With his background being one-half of one of the most popular comedy duos for a long time, I was a little taken aback by what Jordan Peele chose to bring as his first directed feature in his career: a mind twister called Get Out. For years, he and Keegan-Michael Key brought a fresh and original style of sketch comedy to their adoring fans, creating memorable characters, viral college football interview vignettes and Luther, Barack Obama’s anger translator. Last year, the two made the leap to the big screen with the cat amongst gangsters film Keanu, which with me was a great hit but I had no idea that Peele would be teaming with Blumhouse for a film that is unsettling, awkwardly creepy and painfully relevant in a story that shows his writing versatility.
The film follows Chris (Daniel Kaluuya), a black American who is preparing for a weekend away with his white girlfriend, Rose (Allison Williams), to meet her parents at their estate out in the country. Against the warnings of his best friend and TSA agent Rod, Chris and Rose drive out and are greeted by her father Dean (Bradley Whitford), a neurosurgeon, and her mom Missy (Catherine Keener), a psychotherapist, and the four have a light lunch as the parents figure out their daughter’s new beau. Chris, in the meantime, is a little weirded out by the groundskeeper and housekeeper, both black, which sets off a different kind of alarm, but they are also oddly spaced out and aloof sounding. Things get far more interesting for Chris when the yearly gathering happens on the family’s giant estate.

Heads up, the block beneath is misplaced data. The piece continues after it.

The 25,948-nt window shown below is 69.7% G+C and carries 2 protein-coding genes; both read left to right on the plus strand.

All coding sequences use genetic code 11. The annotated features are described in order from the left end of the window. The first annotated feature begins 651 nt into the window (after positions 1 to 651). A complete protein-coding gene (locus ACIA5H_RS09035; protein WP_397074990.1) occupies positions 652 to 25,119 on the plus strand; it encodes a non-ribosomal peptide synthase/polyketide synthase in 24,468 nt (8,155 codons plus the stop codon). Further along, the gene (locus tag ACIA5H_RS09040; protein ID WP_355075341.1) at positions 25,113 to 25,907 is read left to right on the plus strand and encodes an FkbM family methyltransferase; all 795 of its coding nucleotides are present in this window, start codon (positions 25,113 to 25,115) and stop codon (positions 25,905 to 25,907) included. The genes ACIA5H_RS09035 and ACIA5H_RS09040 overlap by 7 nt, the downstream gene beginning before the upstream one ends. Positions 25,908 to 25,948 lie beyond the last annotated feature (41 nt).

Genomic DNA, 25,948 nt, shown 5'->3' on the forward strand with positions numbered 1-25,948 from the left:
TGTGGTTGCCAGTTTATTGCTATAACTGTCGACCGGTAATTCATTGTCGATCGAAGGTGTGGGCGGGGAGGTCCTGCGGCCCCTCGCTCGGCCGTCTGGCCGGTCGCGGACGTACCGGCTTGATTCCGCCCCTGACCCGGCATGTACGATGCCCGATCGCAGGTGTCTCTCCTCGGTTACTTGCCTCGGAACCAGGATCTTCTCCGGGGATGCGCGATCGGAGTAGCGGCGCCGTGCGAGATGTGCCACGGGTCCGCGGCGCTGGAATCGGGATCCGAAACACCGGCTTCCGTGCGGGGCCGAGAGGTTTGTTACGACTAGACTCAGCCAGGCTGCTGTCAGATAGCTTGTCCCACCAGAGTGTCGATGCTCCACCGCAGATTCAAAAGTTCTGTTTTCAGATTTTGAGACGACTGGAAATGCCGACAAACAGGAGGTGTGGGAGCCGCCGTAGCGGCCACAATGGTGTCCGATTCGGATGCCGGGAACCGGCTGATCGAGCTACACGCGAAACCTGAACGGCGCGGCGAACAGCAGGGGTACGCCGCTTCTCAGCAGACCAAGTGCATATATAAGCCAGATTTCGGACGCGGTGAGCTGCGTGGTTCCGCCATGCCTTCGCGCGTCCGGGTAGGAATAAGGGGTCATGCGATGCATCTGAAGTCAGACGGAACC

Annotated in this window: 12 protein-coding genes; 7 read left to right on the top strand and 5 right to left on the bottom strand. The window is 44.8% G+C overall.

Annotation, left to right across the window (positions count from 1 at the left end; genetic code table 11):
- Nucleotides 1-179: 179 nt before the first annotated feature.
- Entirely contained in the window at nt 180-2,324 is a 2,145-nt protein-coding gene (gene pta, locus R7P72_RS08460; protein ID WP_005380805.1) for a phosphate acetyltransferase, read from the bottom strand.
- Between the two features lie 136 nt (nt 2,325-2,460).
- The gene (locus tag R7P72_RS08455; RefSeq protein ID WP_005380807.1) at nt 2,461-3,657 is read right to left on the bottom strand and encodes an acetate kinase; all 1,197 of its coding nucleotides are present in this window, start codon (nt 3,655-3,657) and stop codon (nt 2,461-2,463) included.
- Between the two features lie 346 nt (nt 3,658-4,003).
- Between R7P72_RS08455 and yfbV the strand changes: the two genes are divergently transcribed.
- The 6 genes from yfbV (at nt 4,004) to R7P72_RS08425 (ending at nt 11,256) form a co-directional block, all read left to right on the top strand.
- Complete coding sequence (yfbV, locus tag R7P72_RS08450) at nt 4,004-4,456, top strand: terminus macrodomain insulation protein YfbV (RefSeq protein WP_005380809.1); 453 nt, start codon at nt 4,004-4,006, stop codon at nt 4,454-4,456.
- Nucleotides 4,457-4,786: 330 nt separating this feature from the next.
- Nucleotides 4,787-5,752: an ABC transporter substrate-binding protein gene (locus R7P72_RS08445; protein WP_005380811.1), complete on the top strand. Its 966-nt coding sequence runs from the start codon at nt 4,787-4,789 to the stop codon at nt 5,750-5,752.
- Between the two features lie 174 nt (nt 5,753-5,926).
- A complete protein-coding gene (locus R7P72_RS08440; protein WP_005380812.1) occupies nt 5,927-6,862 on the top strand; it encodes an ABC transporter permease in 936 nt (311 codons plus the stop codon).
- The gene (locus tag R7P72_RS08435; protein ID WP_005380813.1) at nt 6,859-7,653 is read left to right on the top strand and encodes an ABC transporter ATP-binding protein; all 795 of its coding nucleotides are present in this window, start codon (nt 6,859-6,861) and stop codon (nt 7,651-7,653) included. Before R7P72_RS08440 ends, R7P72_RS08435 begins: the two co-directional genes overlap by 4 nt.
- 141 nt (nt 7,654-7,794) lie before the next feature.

To describe Get Out is to put the themes of other films like Guess Who’s Coming To Dinner, M. Night Shyamalan’s more twisted works and elements of Sam Raimi’s in your face brand of horror and throwing it all in the blender together. It takes this and leads you by the nose through the twists and turns and, really, you have no knowledge of how this will all end until one pivotal moment. Peele adds the element of Keener’s character being an expert in hypnosis techniques and, under the guise of curing Chris’s smoking habit, puts Chris under. This, in turn, makes anything possible for the audience in what is real to the story and what is not. It’s a truly brilliant plot foil.
The comedy of this story is what sets it apart from the aforementioned M. Night Shyamalan, who is a writer that has a problem in fleshing out levity or even emotional beats for that matter. This script, especially when it gets to the party scene with all the old and predominantly white guests are in Chris presence, sheds some comedic light on the systemic racism problem in America. Statements like “Do you golf? I know Tiger.” or “I hear black is in right now.” have a chilling nonchalance to them but in this film play to exactly what is to come in them movie. I feel like this has been churning in Jordan Peele’s head for a while and looks to be the breakout horror hit of 2017. I’m on pins and needles thinking about what he has coming next. 4.5/5